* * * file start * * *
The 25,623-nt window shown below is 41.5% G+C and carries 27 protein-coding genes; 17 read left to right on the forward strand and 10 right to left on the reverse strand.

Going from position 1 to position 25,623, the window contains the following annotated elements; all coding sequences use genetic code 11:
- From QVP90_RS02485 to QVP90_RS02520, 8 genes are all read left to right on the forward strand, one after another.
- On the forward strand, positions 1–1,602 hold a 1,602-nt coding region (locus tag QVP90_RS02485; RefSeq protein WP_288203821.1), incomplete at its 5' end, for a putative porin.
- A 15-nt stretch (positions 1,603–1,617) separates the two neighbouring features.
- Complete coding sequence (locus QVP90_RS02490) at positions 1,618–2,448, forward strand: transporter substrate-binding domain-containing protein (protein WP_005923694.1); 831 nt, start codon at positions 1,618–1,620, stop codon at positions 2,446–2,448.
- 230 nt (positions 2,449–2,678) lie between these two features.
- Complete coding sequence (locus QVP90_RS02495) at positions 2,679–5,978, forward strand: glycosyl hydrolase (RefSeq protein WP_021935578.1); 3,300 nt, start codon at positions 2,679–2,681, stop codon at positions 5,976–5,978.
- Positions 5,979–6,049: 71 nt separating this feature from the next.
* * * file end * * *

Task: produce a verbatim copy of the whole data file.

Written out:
The 25,623-nt window shown below is 41.5% G+C and carries 27 protein-coding genes; 17 read left to right on the forward strand and 10 right to left on the reverse strand.

Going from position 1 to position 25,623, the window contains the following annotated elements; all coding sequences use genetic code 11:
- From QVP90_RS02485 to QVP90_RS02520, 8 genes are all read left to right on the forward strand, one after another.
- On the forward strand, positions 1–1,602 hold a 1,602-nt coding region (locus tag QVP90_RS02485; RefSeq protein WP_288203821.1), incomplete at its 5' end, for a putative porin.
- A 15-nt stretch (positions 1,603–1,617) separates the two neighbouring features.
- Complete coding sequence (locus QVP90_RS02490) at positions 1,618–2,448, forward strand: transporter substrate-binding domain-containing protein (protein WP_005923694.1); 831 nt, start codon at positions 1,618–1,620, stop codon at positions 2,446–2,448.
- 230 nt (positions 2,449–2,678) lie between these two features.
- Complete coding sequence (locus QVP90_RS02495) at positions 2,679–5,978, forward strand: glycosyl hydrolase (RefSeq protein WP_021935578.1); 3,300 nt, start codon at positions 2,679–2,681, stop codon at positions 5,976–5,978.
- Positions 5,979–6,049: 71 nt separating this feature from the next.